In Western culture, we tend to emphasize and be rewarded for being vocal about our accomplishments and success. We also tend to present our ideal self (guilty!) on social media and social relationships. This may be particularly a problem for young people where the exposure is greatest on YouTube and TikTok.
Is there a downside to this self-promotion and self-focus? Recent research has looked at this question with respect to significant other relationships.
Recent research by Carissa Dwiwardani and colleagues published in The Journal of Positive Psychology found that people are more committed to and satisfied with their romantic relationship when they perceive their partner as being more humble.
The researchers recruited more than 300 participants to fill out several online questionnaires measuring how committed they are to their relationship, how satisfied they are with their relationship, and their partner’s humility.
The researchers reported than more than 50% of the respondents reported how forgiving they are towards their partner and how grateful they are in their relationship overall.
The authors suggested that people who think their partner is more humble are more satisfied with their relationship. They proposed that this was partly the case because people with more humble partners are more committed to their relationship with that person, and more committed partners are also more satisfied partners.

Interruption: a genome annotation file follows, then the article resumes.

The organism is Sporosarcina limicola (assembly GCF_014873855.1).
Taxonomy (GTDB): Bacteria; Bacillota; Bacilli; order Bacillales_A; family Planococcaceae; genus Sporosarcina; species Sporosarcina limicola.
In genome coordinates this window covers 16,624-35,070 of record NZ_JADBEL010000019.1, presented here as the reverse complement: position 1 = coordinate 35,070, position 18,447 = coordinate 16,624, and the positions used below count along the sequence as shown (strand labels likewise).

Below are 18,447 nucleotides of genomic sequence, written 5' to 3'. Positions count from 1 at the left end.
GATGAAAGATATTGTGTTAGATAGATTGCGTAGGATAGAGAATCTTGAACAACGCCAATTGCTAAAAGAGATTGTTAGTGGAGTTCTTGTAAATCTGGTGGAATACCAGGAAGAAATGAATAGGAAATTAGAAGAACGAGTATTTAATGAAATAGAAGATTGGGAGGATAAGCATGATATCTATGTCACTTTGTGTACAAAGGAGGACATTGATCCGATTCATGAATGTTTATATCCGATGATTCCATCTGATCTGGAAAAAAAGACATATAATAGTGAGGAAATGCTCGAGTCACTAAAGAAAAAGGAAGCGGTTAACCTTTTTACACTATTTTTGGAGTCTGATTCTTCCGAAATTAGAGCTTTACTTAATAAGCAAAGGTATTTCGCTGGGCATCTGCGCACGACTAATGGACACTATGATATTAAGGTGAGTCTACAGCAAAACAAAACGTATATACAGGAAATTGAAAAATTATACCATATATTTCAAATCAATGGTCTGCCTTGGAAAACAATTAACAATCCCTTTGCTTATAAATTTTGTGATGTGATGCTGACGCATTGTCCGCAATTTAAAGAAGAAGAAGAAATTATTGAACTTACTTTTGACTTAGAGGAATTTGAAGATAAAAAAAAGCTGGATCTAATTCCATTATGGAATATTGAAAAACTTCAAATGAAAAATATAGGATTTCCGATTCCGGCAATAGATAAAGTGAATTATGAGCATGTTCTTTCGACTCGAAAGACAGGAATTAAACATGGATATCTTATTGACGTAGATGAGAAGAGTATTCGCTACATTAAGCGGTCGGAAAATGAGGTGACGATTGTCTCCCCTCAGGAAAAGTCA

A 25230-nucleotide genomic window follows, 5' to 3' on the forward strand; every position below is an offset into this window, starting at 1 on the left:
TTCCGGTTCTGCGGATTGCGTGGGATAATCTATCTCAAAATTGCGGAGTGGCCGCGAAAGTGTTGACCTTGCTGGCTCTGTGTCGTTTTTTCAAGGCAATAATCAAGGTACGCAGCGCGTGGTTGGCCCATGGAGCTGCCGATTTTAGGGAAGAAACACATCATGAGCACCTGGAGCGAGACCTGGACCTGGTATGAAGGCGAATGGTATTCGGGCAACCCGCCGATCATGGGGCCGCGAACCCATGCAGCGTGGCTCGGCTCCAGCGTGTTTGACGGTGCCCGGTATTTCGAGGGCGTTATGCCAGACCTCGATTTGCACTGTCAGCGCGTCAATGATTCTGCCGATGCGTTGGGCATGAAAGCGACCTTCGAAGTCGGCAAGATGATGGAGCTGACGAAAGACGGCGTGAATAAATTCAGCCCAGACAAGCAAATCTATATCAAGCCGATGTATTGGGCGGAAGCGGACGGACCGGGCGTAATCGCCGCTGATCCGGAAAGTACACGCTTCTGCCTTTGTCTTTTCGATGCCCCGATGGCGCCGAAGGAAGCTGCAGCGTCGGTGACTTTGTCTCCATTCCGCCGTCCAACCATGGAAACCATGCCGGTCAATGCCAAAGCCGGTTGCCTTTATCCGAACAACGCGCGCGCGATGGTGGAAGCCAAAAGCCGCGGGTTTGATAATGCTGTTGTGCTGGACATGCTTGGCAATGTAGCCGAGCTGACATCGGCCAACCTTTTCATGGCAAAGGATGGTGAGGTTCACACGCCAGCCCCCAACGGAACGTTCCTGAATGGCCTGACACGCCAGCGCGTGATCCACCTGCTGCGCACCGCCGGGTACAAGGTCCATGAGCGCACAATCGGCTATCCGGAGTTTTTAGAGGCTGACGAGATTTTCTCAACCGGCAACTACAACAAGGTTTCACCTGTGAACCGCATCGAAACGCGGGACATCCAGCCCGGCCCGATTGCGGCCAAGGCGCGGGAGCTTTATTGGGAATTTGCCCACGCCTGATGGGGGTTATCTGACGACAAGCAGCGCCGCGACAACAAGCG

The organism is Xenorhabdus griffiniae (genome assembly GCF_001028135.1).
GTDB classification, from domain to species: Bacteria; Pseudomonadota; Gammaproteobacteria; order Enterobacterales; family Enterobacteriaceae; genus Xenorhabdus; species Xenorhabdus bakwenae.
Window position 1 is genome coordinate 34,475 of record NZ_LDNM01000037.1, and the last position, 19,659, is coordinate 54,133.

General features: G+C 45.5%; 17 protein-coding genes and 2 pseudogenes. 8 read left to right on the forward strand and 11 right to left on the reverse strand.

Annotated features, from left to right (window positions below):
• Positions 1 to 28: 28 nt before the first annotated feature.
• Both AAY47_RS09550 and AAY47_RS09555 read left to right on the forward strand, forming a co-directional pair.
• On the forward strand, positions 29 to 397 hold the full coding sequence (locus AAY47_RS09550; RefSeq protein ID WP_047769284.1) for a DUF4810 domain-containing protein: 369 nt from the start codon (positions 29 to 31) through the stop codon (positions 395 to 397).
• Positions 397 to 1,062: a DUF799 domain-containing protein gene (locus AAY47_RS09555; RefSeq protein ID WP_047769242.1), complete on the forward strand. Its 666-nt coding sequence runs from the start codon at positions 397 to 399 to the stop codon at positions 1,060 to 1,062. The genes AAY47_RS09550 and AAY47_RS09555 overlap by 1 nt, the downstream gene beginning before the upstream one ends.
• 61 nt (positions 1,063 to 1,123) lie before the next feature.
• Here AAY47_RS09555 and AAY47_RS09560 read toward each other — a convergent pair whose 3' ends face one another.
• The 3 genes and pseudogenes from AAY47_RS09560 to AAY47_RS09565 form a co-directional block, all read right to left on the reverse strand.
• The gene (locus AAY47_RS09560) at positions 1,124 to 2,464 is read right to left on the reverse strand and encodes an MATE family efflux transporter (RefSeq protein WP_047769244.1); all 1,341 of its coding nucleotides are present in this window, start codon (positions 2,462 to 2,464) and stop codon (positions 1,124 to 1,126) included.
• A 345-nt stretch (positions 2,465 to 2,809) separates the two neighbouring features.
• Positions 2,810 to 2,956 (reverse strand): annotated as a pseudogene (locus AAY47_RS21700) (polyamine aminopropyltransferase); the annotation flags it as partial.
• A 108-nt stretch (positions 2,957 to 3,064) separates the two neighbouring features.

Humble partners may be better able to negotiate conflict, the researchers argued: “Conflicts in intimate relationships [may] tend to find more expeditious resolutions when individuals are able to humbly acknowledge their respective shortcomings, as it allows for relationship repair after offense, deeper understanding, and improved emotional bond,” write the authors. The authors added, “In this way, conflicts serve to bring partners closer together, rather than further apart.”
To unpack humility further, researchers Don E. Davis and colleagues asked participants in their study published in the Journal of Personality and Social Psychology the questionnaire asked about three different elements: how humble other people perceive the partners to be, how much the partners think that they are better than others, and how well they know themselves, including their strengths and weaknesses (called “accurate self-view”). Of these, partners’ accurate self-views seemed to have the strongest link to participants’ relationship commitment and satisfaction.
In other words, if you want to improve your relationship, know thyself. This advice dates back to ancient times, but it is still as relevant as ever.
Other research suggests that more humble people do tend to be rated as more attractive, have better self-control, and experience fewer negative effects from stressful life events—so cultivating your humility is probably still a good idea.
And if the current study’s findings hold up in future research, says lead author Carissa Dwiwardani of Regent University, “This might encourage partners to be less entrenched in defending their point of view during disagreements, more likely to say, ‘Help me learn from you,’ and to experience personal growth together in their relationship.”